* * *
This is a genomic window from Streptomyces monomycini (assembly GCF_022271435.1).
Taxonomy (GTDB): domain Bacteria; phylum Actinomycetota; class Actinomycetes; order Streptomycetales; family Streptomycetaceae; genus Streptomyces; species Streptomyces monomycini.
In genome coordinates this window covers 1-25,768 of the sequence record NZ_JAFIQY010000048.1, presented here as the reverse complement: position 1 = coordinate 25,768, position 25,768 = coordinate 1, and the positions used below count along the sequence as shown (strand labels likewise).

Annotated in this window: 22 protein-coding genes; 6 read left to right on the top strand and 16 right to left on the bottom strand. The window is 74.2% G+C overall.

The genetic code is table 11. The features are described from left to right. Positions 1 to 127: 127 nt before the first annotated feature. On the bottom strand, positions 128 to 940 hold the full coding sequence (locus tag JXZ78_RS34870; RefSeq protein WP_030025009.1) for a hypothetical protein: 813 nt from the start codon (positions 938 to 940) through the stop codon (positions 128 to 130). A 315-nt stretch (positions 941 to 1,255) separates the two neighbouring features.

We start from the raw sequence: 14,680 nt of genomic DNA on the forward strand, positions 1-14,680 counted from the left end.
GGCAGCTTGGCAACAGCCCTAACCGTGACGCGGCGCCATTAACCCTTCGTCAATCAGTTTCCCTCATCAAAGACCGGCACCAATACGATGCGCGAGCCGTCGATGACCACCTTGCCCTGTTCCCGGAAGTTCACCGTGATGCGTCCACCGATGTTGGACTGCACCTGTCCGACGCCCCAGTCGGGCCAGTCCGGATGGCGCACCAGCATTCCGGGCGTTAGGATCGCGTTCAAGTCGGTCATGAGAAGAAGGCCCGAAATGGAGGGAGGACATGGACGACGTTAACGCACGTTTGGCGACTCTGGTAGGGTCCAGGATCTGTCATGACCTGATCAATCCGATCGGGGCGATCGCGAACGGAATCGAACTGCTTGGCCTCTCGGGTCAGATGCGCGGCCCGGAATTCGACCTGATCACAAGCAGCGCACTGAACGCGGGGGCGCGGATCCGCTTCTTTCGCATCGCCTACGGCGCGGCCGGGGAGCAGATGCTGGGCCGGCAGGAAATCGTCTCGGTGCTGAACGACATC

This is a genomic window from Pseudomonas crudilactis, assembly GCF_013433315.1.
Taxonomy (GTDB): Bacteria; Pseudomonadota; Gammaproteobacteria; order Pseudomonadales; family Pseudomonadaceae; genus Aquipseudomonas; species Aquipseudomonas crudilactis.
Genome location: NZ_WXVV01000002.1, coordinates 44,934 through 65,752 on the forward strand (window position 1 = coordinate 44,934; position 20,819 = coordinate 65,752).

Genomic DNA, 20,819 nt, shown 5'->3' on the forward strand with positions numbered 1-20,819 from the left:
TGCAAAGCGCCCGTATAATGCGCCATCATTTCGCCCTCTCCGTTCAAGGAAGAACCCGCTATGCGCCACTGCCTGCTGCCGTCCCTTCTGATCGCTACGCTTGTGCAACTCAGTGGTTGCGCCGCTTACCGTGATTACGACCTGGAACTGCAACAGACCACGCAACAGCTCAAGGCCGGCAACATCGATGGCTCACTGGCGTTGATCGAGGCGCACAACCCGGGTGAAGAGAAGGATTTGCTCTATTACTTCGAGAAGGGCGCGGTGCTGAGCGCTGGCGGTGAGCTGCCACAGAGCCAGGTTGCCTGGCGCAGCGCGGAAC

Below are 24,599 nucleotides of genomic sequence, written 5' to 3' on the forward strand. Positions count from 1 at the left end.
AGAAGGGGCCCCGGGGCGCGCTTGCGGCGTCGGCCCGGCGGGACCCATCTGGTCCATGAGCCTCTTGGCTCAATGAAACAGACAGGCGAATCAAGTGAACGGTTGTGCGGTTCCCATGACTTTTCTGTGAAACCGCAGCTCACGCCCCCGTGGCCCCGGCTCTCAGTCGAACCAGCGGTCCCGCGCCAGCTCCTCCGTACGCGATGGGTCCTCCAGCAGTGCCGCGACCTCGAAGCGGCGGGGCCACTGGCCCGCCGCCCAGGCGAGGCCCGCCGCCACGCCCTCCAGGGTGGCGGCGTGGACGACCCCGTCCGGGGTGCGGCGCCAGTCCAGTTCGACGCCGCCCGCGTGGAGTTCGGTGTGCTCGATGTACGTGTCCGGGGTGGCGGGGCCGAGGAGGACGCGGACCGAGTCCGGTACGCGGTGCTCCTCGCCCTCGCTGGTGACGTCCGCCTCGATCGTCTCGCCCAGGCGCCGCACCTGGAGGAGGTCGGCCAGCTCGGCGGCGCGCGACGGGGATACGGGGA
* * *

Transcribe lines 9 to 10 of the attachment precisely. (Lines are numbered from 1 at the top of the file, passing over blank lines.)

Taxonomy (GTDB): Bacteria; Pseudomonadota; Gammaproteobacteria; order Pseudomonadales; family Pseudomonadaceae; genus Aquipseudomonas; species Aquipseudomonas crudilactis.
Genome location: NZ_WXVV01000002.1, coordinates 44,934 through 65,752 on the forward strand (window position 1 = coordinate 44,934; position 20,819 = coordinate 65,752).